Things to Do in Kilkenny
The vast Gothic cathedral of St. Canice is named in honor of a sixth-century Irish abbot and preacher and sits on the site of a church dating right back to that time. Completed in 1285, it is a prominent landmark in the charming – and tiny – Irish city of Kilkenny, which in the sixth century was the main settlement of the ancient Kingdom of Ossary. The town grew to be a Catholic center of some importance in Ireland, which explains the presence of the country’s second-largest cathedral. Complete with rose windows and slender spires, the exterior of the cathedral is built of limestone, and on sunny days its interior is aglow with light that sparkles on the patterned marble floors from the stained-glass windows. Among its treasures are several unusual 17th-century tomb chests and the reputed stone throne of St Kieran, a fifth-century bishop. St. Canice also houses the Great War Memorial List, containing the names of all Irishmen who died in World War I.
The slender, 98.5-foot (30-meter) round tower adjacent to the church was built in the ninth century and originally acted as a look-out tower to protect the residents of Kilkenny and their precious religious sites. It can be climbed by a steep internal stairway for views over the medieval rooftops of the city center.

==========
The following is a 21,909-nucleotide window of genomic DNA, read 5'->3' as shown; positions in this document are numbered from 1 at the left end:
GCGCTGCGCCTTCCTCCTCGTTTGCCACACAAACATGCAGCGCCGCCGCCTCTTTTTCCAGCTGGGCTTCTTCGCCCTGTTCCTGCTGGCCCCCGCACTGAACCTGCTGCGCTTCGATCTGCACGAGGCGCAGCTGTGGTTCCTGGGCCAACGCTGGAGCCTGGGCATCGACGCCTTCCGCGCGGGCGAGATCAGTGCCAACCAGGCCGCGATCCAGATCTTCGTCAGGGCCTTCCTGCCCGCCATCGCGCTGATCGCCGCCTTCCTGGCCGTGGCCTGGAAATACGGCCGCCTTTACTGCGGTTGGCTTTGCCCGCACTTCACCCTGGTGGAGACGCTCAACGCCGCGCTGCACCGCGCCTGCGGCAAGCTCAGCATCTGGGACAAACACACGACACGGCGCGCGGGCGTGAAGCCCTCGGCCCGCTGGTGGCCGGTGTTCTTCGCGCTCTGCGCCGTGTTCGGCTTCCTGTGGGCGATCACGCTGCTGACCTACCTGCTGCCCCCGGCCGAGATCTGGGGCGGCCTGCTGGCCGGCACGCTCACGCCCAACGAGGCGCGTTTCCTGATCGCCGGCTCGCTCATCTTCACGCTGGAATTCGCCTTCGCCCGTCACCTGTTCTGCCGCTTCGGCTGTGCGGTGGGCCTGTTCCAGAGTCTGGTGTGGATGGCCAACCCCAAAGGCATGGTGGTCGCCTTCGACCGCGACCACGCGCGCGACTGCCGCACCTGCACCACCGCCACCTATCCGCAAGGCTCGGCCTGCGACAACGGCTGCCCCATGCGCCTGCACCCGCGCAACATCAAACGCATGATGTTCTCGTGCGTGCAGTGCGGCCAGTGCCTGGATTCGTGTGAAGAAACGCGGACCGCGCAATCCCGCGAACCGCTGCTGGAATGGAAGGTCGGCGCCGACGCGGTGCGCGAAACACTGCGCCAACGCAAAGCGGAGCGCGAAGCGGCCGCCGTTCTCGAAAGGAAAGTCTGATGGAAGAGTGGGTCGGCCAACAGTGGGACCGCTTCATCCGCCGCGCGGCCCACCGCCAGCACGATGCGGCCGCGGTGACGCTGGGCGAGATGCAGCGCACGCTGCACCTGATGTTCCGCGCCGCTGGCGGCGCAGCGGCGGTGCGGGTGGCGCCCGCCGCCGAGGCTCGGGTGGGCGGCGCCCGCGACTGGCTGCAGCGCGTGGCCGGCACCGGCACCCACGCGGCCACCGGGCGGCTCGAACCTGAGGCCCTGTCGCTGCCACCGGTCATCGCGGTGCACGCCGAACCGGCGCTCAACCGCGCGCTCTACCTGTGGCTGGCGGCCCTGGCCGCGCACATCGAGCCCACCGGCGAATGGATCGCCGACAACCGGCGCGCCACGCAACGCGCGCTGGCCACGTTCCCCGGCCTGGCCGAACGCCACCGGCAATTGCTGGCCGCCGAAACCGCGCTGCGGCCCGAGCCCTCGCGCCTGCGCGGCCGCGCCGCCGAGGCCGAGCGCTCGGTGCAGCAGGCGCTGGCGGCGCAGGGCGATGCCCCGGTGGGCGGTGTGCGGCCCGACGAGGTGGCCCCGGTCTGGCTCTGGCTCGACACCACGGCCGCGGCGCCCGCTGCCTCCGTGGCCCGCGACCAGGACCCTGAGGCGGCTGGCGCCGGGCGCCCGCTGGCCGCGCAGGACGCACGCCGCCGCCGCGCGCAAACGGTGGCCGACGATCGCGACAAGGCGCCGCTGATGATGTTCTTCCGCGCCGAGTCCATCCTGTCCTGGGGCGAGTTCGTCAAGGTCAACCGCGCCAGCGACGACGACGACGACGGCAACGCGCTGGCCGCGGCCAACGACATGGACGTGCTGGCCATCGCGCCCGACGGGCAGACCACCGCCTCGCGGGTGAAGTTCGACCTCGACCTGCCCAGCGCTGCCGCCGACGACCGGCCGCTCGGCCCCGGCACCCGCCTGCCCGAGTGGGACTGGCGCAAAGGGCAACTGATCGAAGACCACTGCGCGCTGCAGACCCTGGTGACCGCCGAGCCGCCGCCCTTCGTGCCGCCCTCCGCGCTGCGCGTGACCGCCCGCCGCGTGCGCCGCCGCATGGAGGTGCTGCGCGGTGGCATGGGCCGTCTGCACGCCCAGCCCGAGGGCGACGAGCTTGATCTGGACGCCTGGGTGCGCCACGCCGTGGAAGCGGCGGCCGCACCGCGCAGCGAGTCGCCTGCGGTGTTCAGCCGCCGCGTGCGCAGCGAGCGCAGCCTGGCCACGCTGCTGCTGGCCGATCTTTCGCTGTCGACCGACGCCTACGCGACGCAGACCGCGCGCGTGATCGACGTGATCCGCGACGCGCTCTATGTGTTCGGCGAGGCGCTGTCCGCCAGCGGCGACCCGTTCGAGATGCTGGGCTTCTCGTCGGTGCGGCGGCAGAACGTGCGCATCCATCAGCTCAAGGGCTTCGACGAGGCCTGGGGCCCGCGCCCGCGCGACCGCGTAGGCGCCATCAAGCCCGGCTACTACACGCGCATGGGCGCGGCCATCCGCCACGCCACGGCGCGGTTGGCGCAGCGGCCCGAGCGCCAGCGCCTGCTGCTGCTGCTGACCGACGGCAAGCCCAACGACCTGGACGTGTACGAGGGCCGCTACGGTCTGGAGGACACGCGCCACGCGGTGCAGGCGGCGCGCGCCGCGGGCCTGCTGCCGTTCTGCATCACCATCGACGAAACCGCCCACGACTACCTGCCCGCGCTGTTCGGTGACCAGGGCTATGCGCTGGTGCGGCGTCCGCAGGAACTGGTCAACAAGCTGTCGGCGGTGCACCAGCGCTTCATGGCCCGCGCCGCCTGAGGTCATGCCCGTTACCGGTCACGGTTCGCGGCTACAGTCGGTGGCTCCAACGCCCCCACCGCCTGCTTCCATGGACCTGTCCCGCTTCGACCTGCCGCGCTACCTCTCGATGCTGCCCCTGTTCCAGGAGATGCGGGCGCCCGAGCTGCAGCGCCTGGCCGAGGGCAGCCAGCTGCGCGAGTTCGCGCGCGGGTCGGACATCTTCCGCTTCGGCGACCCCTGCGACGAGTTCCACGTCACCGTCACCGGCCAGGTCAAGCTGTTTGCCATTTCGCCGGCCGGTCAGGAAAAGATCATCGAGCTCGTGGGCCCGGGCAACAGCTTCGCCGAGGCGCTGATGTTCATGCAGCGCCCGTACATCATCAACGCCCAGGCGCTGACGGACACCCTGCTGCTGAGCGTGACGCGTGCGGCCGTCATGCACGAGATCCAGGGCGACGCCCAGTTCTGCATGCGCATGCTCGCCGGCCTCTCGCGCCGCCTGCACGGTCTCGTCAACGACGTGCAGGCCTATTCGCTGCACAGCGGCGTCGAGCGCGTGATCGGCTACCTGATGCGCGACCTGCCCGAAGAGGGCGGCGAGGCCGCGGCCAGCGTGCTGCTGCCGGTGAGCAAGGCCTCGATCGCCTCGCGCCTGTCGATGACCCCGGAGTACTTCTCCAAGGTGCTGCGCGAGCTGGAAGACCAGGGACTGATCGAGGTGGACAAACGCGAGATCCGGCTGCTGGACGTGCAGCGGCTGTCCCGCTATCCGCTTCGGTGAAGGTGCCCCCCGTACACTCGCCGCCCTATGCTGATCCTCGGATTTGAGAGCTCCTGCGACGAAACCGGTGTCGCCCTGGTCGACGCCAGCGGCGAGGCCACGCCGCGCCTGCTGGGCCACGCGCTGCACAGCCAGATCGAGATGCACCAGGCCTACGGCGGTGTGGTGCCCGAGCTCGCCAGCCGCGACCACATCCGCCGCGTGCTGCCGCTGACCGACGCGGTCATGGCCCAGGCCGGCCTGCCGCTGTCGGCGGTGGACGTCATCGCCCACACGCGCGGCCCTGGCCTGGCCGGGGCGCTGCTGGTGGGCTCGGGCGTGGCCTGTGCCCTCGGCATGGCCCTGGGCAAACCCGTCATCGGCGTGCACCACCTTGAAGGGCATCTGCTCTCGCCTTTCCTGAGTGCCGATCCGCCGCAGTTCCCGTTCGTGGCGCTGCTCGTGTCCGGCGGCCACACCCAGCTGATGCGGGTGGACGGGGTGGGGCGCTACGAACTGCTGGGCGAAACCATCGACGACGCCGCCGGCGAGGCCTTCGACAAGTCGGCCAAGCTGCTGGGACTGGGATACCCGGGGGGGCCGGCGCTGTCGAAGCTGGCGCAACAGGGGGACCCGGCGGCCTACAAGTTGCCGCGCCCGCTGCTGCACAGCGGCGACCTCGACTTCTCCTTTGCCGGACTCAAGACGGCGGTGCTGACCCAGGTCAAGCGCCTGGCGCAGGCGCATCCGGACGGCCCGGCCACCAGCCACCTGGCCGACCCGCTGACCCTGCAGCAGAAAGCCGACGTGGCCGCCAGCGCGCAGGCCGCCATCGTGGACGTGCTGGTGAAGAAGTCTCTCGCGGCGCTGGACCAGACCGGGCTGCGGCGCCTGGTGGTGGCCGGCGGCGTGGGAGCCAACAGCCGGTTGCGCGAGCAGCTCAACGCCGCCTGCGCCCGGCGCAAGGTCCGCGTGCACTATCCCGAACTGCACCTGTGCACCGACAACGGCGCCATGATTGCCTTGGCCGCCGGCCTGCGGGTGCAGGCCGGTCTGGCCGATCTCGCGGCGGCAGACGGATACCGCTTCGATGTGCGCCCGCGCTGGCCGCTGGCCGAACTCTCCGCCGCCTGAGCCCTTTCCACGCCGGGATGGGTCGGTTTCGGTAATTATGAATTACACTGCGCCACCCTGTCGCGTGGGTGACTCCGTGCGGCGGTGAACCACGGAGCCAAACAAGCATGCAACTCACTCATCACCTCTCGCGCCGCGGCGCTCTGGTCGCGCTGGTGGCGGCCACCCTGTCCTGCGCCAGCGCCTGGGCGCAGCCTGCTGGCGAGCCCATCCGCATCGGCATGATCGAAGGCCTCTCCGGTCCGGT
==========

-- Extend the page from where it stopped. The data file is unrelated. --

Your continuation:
The limestone cave complex at Dunmore stretches around 0.5 km (0.25 miles) underground and descends to a depth of 46 m (150 ft). It is open for guided tours of the caverns, which are rich in gleaming limestone stalactites and stalagmites that have been forming, drip by drip, for more than 300 million years. The most spectacular is a vast, colonnaded pillar dubbed the ‘Market Cross’, which is found in a chamber known as the ‘Town Hall’ and is over five m (16.5 ft) high. There is evidence in ancient Irish literature of man settling in the caves as far back as the ninth century, while bones and teeth found in the inner chambers of the complex are thought to be the remains of Vikings murdered in 928. In addition, a hoard of silver and bronze coins, wire buttons and ingots were discovered there in 1999; they are currently displayed in the National Museum of Ireland in Dublin and are believed to date from around 970 AD. A small visitor center showcases the history and geology of the cave complex.